You trialed the latest Ferrari engine in Monaco. How did it perform and what are your expectations for it as you prepare for a more power-sensitive track in Circuit Gilles Villeneuve?
“In Monaco, it’s very difficult to know what your engine’s doing, or what the power difference is, so I’m really looking forward to driving in Canada. I believe it’s a good step, and that should be clear in Montreal.”
The tire compounds you ran in Monaco will be the same for Montreal. Considering these three compounds are the softest available from Pirelli, will they allow you to extract the kind of performance you want out of them, as the team has historically been able to make the C3, C4 and C5 compounds work?
“We did really well in Monaco, and I didn’t know what to expect in getting the tires to work. Obviously, we got them to work very nicely, and performing really well in qualifying with Kevin, and managing 51 laps on the softs in the race on my side – which was pretty amazing. We had a really good pace. So, I believe it’s going to be OK. We need to wait and see, but I’ve got hope that we’re going to get them to work.”
Rich Energy Haas F1 Team is coming off back-to-back points-paying finishes with its runs at Barcelona and Monaco. After struggling in Bahrain, China and Baku, do you feel you have a handle on what you need to marry the characteristics of the Haas VF-19 with the Pirelli tires to get the best out of both?
“Now we’ve got a clear idea of what we need to do in terms of tires. We’ve been working really hard, so we know exactly where the window is. Now the question is how to bring the tires into that window. I think we’re getting better and better at that. Things should get a bit smoother, and I still believe we’ve got the fourth-fastest car on the track.”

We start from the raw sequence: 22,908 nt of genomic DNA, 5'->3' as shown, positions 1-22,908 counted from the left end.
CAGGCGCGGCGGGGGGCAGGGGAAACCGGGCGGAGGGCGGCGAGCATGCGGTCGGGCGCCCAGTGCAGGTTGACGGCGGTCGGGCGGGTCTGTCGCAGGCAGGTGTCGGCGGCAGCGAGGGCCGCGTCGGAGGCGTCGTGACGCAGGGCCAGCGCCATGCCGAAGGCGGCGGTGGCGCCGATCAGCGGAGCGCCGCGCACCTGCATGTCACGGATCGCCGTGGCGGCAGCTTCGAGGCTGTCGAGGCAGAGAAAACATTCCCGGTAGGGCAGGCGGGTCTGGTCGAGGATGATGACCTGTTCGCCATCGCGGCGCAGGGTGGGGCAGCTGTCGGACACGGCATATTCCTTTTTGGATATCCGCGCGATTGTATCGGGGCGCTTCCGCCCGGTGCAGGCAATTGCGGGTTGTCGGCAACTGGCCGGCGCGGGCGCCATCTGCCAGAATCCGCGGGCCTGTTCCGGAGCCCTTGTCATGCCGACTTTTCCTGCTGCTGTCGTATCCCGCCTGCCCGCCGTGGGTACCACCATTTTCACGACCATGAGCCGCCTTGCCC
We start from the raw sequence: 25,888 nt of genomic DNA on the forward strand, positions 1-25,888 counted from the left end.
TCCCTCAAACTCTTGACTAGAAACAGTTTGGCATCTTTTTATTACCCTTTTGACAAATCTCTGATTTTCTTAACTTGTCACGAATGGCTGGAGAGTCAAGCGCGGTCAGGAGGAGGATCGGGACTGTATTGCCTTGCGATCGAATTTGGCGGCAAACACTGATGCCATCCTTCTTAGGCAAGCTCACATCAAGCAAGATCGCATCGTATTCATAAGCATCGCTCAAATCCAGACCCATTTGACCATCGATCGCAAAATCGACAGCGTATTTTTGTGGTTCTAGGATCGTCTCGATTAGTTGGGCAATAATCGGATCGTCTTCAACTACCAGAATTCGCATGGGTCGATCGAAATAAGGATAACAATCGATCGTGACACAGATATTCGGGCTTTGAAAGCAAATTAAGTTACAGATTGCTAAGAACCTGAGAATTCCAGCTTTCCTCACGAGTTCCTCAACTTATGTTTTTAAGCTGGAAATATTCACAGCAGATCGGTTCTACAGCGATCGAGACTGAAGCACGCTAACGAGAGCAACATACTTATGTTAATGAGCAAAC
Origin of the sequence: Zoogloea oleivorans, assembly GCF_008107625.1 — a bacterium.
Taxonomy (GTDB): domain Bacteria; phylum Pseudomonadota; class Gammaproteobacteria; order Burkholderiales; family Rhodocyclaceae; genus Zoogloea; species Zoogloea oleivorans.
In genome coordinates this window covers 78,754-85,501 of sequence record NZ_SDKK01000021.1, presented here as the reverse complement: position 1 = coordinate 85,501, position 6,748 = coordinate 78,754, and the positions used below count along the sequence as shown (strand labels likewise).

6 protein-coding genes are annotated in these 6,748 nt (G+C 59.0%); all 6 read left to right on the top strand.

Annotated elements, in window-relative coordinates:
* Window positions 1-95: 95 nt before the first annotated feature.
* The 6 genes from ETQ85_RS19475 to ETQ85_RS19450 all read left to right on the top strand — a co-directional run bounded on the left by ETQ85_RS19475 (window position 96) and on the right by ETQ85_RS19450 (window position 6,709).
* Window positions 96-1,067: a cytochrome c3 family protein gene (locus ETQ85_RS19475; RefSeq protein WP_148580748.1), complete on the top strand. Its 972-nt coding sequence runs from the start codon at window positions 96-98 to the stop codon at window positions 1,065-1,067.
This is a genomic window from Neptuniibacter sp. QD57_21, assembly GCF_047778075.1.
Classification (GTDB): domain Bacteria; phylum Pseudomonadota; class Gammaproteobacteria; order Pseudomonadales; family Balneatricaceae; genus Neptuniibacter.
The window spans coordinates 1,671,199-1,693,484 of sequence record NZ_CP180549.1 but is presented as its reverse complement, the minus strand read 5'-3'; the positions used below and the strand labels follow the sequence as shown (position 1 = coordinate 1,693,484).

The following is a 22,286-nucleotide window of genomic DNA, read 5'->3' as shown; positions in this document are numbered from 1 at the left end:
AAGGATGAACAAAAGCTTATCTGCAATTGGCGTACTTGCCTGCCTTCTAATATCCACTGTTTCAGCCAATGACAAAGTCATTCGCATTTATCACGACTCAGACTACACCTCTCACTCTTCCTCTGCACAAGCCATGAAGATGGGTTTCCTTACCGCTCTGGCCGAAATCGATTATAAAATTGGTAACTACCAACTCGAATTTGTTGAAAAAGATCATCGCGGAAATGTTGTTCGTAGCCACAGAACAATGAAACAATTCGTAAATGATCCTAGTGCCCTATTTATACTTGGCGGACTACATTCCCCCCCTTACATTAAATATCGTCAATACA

Qualifying remains Rich Energy Haas F1 Team’s strong suit. Considering how tight the midfield is again this year, is qualifying perhaps even more important than the actual race since it has so much influence in the outcome of the race?
“Well, it really depends on the circuit. In Monaco, definitely, qualifying is key, but in Canada and other tracks, it’s a bit less important. Obviously, the higher up the grid you are, the better it is, but the race can always bring a good surprise if you haven’t qualified where you want.”
Only four points separate fifth place from ninth place in the constructors’ standings. Can you provide some insight into the level of competitiveness in the midfield this year through the opening six races of 2019 and how you see it playing out through the summer stretch?
“The midfield this year is super, super tight. Three tenths of a second in qualifying can put you in P6 or P7 or even P15. It’s very exciting. It’s a good challenge for the drivers. You’re pushing to the limit all the time. I think it would be nice if you were fighting for the win, or for pole position, but obviously the big teams are a bit too far ahead. We’ve got the potential of getting fourth place, but we need to put everything together, stop the small mistakes, and get those points going. I’m looking forward to being in Canada.”
Montreal is home to one of your best finishes in Formula One – a second-place effort in 2012. What do you remember about that race and how did you achieve that result?
“That was a great race. I started P7. I had a one-stop strategy while everyone else was on a two-stop strategy. Initially, I thought I would finish fifth or sixth as I was stuck behind the Mercedes of (Nico) Rosberg. I couldn’t overtake. Then, everyone pitted. The ones who didn’t were really struggling with grip, so I could overtake them. I didn’t quite have the pace to chase Lewis (Hamilton) and take the win.”
How important was that second-place finish at Montreal in 2012 during the early portion of your Formula One career?
“It was a great race and, obviously, a great result. I always try to do my best. It was a good race. I enjoyed it. It’s always important to strive for the highest finish you can and be as high on the podium as possible.”